Report: Navy on track to meet energy efficiency targets

The Navy is on track to achieve its goals for energy independence and efficiency, according to a "roadmap" announced Wednesday by Secretary Ray Mabus that underscores the importance of a reduction in the costs and risks involved in fuel delivery on the battlefield.

The report, "Energy Program for Security and Independence," reiterates the Navy's goals to reduce energy usage and dependence, specifically the target of fulfilling 50 percent of its demand using alternative sources, including biofuels, solar, wind, hydro, geothermal, and nuclear, by 2020.

According to comprehensive charts included in the report based on 2008 data, maritime and aviation energy make up a combined 78 percent of Naval petroleum demand. However, only 1 percent of Navy petroleum consumption is devoted to expeditionary operations, which account for 61 percent of the Marine Corps's petroleum consumption.

"Energy independence is achieved when Naval forces rely only on energy resources that are not subject to intentional or accidental supply disruptions," the report said.

In a string of deadly attacks earlier this fall, bombers in Pakistan set fire to tanker trucks carrying fuel for American and NATO troops in Afghanistan, further fueling the argument that the U.S. military needs to significantly reduce its petroleum dependence on the battlefield. Taliban militants claimed responsibility for the attacks, vowing that the NATO troops would not "soil" Pakistani land as a thoroughfare to the war in Afghanistan.

With about half of the supply for U.S. and NATO troops coming in through Pakistan's Chaman and Torkham gate, Maj. Joel Harper, a spokesman for the International Security Assistance Force, said at the time that the coalition had "no alternative but to explore other routes with other countries."

A few days later, at the Energy Security Forum in October, Mabus highlighted both the actual costs of fuel dependence and what he called the "most significant" human costs of transporting fossil fuels. "Those convoys represent the very last link of a supply system that starts thousands of miles away, because before we put that gasoline into a generator or into a fuel tank on the front lines, we've got to get it to the coast of Pakistan or to one of the logistics hubs," Mabus said in his speech, noting that even then, the fuel convoys that make their way to Afghanistan are often targets of roadside bombs or ambushes.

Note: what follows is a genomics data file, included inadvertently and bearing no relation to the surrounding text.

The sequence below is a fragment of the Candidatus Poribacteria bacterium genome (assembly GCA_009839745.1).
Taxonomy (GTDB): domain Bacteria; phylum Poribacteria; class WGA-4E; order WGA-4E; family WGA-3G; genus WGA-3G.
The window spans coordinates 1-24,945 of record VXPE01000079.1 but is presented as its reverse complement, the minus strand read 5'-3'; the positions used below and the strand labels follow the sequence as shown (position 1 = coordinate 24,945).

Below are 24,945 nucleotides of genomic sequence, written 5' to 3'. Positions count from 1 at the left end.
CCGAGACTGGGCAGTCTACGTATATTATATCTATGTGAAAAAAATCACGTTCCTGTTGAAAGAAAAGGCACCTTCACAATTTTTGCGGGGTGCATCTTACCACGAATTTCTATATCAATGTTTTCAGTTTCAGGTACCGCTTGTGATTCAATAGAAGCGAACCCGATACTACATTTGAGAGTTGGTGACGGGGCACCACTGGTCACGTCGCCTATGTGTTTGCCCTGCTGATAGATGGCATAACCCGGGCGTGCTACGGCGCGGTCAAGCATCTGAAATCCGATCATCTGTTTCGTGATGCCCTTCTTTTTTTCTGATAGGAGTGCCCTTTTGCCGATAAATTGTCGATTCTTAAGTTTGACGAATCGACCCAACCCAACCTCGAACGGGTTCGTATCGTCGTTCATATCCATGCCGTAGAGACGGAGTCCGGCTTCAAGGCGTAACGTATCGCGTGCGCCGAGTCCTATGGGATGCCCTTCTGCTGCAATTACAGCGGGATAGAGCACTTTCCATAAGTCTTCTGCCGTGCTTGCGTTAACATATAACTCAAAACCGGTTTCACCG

Referring to an Army study published in September 2009, Mabus said, "For every 24 convoys we lose an American - killed or wounded. One for every 24 convoys. That is too high of a price to pay for energy."

Stay up-to-date with federal news alerts and analysis — Sign up for GovExec's email newsletters.
FROM OUR SPONSORS
JOIN THE DISCUSSION
Close [ x ] More from GovExec
 
 

Thank you for subscribing to newsletters from GovExec.com.
We think these reports might interest you:

  • Forecasting Cloud's Future

    Conversations with Federal, State, and Local Technology Leaders on Cloud-Driven Digital Transformation

    Download
  • The Big Data Campaign Trail

    With everyone so focused on security following recent breaches at federal, state and local government and education institutions, there has been little emphasis on the need for better operations. This report breaks down some of the biggest operational challenges in IT management and provides insight into how agencies and leaders can successfully solve some of the biggest lingering government IT issues.

    Download
  • Communicating Innovation in Federal Government

    Federal Government spending on ‘obsolete technology’ continues to increase. Supporting the twin pillars of improved digital service delivery for citizens on the one hand, and the increasingly optimized and flexible working practices for federal employees on the other, are neither easy nor inexpensive tasks. This whitepaper explores how federal agencies can leverage the value of existing agency technology assets while offering IT leaders the ability to implement the kind of employee productivity, citizen service improvements and security demanded by federal oversight.

    Download
  • IT Transformation Trends: Flash Storage as a Strategic IT Asset

    MIT Technology Review: Flash Storage As a Strategic IT Asset For the first time in decades, IT leaders now consider all-flash storage as a strategic IT asset. IT has become a new operating model that enables self-service with high performance, density and resiliency. It also offers the self-service agility of the public cloud combined with the security, performance, and cost-effectiveness of a private cloud. Download this MIT Technology Review paper to learn more about how all-flash storage is transforming the data center.

    Download
  • Ongoing Efforts in Veterans Health Care Modernization

    This report discusses the current state of veterans health care

    Download

When you download a report, your information may be shared with the underwriters of that document.